Fiedler currently owns and operates The Sports Academy at Brookwood Camps and the Prime Time Sports Camps along with his brother Scott.[30][27] Brookwood is a summer sleep away camp that has been family owned by the Fiedlers since 1986. Prime Time Sports Camps operates various sports camps and clinics throughout the year with Fiedler operating all of the football sessions.

Fiedler spent four months training Rutgers QB Gary Nova for the NFL.[31]

See also


  1. ^ "Jay Fiedler Stats - Pro-Football-Reference.com". Pro-Football-Reference.com. Archived from the original on April 19, 2018.
  2. ^ "Interview: Jay Fiedler - The 2nd Best Jewish Quarterback of All Time – Jewish Journal". February 17, 2015. Archived from the original on April 19, 2018.
  3. ^ "FIEDLER CONDUCTS A SOUND OFFENSE". Orlando Sentinel. October 7, 2002. Archived from the original on November 5, 2012. Retrieved January 13, 2011.
  4. ^ "A shorter NFL season would make players happy", The Free Lance-Star, August 27, 1994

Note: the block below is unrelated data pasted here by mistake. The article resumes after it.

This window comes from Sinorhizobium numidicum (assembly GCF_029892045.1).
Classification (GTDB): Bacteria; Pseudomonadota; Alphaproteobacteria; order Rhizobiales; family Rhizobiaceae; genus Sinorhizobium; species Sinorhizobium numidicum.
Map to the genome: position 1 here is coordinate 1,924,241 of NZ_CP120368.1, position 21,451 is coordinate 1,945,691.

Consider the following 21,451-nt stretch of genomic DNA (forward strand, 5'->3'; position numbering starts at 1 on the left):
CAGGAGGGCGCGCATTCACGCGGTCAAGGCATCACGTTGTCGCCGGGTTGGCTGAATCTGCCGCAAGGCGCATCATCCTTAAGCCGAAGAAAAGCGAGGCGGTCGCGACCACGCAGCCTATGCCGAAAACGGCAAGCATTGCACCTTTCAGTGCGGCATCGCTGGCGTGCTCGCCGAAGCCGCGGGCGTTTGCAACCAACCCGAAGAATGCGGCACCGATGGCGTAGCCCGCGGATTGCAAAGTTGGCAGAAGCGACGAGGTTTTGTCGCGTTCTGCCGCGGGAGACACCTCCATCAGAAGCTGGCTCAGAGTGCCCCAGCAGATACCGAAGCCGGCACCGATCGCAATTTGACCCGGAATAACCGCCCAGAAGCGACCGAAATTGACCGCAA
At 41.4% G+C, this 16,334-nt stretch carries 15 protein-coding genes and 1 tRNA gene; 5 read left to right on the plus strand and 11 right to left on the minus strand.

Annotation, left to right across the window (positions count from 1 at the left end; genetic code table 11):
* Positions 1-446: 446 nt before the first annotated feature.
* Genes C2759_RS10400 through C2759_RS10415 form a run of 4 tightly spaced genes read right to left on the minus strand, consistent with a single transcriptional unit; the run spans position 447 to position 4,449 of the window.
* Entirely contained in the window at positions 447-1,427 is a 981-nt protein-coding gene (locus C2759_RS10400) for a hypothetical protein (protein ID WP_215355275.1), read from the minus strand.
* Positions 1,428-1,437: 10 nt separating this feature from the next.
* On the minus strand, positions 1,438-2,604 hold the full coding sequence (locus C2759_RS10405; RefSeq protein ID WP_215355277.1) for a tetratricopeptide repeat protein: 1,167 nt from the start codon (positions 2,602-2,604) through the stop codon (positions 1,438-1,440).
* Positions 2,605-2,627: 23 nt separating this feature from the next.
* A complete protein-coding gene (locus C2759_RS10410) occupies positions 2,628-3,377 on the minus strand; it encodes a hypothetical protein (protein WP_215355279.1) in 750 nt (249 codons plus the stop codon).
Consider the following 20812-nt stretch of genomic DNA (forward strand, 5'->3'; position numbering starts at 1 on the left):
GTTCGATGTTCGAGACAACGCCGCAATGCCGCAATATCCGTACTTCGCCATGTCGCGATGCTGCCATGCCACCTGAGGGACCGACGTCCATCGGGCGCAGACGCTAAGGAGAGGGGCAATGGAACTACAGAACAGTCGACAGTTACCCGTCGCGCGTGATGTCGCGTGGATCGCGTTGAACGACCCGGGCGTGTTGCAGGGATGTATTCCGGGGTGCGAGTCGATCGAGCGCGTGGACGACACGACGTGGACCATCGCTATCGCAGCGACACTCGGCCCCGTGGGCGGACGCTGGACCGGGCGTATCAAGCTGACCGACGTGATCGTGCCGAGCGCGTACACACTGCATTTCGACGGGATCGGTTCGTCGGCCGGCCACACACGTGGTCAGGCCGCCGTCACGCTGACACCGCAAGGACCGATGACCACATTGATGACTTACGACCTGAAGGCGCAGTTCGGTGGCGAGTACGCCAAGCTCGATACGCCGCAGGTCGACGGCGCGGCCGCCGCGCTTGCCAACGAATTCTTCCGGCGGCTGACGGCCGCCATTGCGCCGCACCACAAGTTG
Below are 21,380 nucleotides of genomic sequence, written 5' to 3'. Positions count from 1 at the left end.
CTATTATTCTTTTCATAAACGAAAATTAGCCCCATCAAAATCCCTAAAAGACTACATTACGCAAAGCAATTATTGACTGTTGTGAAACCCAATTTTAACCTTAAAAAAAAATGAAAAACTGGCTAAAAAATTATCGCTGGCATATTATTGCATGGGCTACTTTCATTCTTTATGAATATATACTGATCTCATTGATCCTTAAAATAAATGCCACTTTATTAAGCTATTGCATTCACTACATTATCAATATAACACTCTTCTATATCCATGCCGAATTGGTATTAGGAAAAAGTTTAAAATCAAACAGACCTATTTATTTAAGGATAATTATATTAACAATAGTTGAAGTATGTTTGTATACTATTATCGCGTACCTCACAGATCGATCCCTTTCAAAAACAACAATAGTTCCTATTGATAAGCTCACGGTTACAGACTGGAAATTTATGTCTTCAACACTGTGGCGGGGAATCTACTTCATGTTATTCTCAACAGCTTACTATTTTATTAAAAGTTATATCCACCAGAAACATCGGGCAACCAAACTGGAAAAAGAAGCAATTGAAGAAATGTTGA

5. ^ Jewish Sports Stars: Athletic Heroes Past and Present. Kar-Ben Publishing. 2006. ISBN 9781580131834. Retrieved January 13, 2011.
  6. ^ a b Mulligan, Kevin (April 19, 1994). "Quarterback Possibilities for Eagles". Philadelphia Daily News. p. 62.
  7. ^ "Dartmouth's All-Time Football Team". BuzzFlood. October 18, 2004. Archived from the original on April 14, 2013. Retrieved June 1, 2010.((cite web)): CS1 maint: bot: original URL status unknown (link)
  8. ^ "Jay Fiedler". www.jewishvirtuallibrary.org. Archived from the original on April 19, 2018.
  9. ^ "Fiedler Anxiously Awaits the Call: Dartmouth QB Hopes for Jets". Concord Monitor. The Associated Press. April 21, 1994. p. C6.
  10. ^ "Dartmouth's Fiedler Could Go Today". Valley News. West Lebanon, New Hampshire. April 25, 1994. p. B2.
  11. ^ Marcus, Steve (April 21, 1994). "Long Wait: Klein, Fiedler Won't Go High in NFL Draft". Newsday (Nassau ed.). p. A82.
  12. ^ a b c Cannizzaro, Mark (September 1, 2000). "Surprise! Leaf, Fiedler get new starts". ESPN. Archived from the original on October 18, 2000.